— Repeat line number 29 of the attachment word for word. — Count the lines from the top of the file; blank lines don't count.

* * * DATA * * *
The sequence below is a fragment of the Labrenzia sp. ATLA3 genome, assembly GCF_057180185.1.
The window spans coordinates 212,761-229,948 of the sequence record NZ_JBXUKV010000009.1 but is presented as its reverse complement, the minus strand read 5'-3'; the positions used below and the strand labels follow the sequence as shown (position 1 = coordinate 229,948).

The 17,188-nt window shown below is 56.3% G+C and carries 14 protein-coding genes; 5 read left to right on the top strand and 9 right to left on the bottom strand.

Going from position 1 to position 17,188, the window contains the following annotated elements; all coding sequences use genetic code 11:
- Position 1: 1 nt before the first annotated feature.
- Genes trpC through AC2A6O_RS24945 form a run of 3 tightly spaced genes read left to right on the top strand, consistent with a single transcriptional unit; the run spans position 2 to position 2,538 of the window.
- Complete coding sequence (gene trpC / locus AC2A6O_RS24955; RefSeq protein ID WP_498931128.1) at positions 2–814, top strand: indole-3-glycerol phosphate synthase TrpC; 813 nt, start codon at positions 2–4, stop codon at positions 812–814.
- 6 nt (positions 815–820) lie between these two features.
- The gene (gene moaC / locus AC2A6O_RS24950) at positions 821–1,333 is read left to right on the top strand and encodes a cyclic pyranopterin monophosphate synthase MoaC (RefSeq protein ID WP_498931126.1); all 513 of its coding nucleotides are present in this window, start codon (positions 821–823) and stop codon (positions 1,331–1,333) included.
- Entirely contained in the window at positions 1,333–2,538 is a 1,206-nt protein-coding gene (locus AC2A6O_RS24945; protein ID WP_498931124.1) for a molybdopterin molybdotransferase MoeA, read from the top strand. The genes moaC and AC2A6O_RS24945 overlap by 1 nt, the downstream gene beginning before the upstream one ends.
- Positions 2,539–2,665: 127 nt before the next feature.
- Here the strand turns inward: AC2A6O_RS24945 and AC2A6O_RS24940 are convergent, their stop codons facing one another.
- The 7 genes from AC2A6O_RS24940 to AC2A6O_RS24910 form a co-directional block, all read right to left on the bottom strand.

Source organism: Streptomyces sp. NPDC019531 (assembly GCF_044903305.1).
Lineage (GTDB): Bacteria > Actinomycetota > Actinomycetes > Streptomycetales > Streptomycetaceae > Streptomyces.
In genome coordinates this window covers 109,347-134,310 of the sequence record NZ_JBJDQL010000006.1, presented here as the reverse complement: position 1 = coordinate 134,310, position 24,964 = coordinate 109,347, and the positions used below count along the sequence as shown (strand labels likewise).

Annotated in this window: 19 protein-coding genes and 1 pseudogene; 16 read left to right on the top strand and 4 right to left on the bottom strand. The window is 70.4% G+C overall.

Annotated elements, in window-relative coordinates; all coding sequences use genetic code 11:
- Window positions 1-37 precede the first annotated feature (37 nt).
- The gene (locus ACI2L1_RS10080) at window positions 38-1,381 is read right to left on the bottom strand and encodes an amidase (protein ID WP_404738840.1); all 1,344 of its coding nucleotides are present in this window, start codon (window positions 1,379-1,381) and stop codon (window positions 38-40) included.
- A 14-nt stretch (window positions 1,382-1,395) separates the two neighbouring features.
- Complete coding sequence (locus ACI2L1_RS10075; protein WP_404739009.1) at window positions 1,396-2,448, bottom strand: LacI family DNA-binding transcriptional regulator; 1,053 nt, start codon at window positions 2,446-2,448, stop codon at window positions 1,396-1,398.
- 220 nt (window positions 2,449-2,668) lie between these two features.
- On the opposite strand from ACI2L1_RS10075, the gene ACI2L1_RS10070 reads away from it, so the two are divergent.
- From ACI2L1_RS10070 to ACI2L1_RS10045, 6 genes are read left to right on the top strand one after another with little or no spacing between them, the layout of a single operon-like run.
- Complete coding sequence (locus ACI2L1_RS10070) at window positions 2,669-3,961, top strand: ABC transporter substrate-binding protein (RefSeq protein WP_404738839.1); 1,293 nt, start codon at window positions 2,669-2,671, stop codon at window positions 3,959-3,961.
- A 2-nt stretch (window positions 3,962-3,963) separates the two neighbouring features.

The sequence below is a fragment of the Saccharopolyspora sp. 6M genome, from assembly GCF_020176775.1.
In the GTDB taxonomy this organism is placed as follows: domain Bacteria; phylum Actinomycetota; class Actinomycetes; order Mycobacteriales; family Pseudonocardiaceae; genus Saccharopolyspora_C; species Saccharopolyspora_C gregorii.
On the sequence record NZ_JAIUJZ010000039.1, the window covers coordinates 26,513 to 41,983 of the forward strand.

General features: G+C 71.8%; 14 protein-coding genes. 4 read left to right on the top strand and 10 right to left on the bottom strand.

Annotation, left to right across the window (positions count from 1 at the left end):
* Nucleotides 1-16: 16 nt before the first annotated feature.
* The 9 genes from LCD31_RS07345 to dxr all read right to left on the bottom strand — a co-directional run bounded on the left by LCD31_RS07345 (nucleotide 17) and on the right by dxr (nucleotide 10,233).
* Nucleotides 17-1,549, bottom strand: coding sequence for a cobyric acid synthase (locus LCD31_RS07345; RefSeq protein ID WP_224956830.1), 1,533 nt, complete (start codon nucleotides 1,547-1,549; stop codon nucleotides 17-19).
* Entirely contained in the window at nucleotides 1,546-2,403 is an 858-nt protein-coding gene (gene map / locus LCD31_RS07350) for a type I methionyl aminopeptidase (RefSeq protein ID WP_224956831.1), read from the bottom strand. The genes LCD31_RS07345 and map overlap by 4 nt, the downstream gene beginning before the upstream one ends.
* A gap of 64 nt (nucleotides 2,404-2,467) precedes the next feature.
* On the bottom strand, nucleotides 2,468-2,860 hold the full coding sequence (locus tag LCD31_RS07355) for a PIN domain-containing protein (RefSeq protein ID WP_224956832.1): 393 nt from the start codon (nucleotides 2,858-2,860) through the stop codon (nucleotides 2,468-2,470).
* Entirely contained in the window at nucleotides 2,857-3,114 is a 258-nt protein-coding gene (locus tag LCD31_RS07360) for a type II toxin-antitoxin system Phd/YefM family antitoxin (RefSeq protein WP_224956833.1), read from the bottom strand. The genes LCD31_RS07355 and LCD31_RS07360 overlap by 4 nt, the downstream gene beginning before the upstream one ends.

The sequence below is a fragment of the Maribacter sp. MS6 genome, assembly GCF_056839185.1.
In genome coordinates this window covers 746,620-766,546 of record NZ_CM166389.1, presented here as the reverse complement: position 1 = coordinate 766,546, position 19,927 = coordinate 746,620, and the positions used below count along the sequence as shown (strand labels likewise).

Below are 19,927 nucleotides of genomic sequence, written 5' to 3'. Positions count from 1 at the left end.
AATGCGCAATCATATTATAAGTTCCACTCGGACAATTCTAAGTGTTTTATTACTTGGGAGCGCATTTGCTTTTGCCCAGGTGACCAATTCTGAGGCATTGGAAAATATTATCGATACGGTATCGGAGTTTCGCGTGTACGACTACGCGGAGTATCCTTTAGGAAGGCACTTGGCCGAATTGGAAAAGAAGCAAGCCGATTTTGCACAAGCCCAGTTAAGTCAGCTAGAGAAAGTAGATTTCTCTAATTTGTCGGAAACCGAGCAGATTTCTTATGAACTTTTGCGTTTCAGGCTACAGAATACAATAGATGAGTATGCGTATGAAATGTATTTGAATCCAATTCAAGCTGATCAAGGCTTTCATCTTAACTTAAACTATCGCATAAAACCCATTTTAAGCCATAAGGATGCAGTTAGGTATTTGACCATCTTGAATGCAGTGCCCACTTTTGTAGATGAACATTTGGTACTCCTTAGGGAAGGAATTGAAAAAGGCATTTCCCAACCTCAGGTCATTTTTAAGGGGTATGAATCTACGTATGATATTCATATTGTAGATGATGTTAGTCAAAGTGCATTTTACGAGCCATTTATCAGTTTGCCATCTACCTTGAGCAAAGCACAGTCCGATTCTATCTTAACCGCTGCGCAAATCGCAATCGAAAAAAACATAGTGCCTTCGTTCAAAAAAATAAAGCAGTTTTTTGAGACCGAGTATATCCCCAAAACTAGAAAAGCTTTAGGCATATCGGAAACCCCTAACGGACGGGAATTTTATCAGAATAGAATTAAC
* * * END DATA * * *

In the GTDB taxonomy this organism is placed as follows: domain Bacteria; phylum Actinomycetota; class Actinomycetes; order Mycobacteriales; family Pseudonocardiaceae; genus Saccharopolyspora_C; species Saccharopolyspora_C gregorii.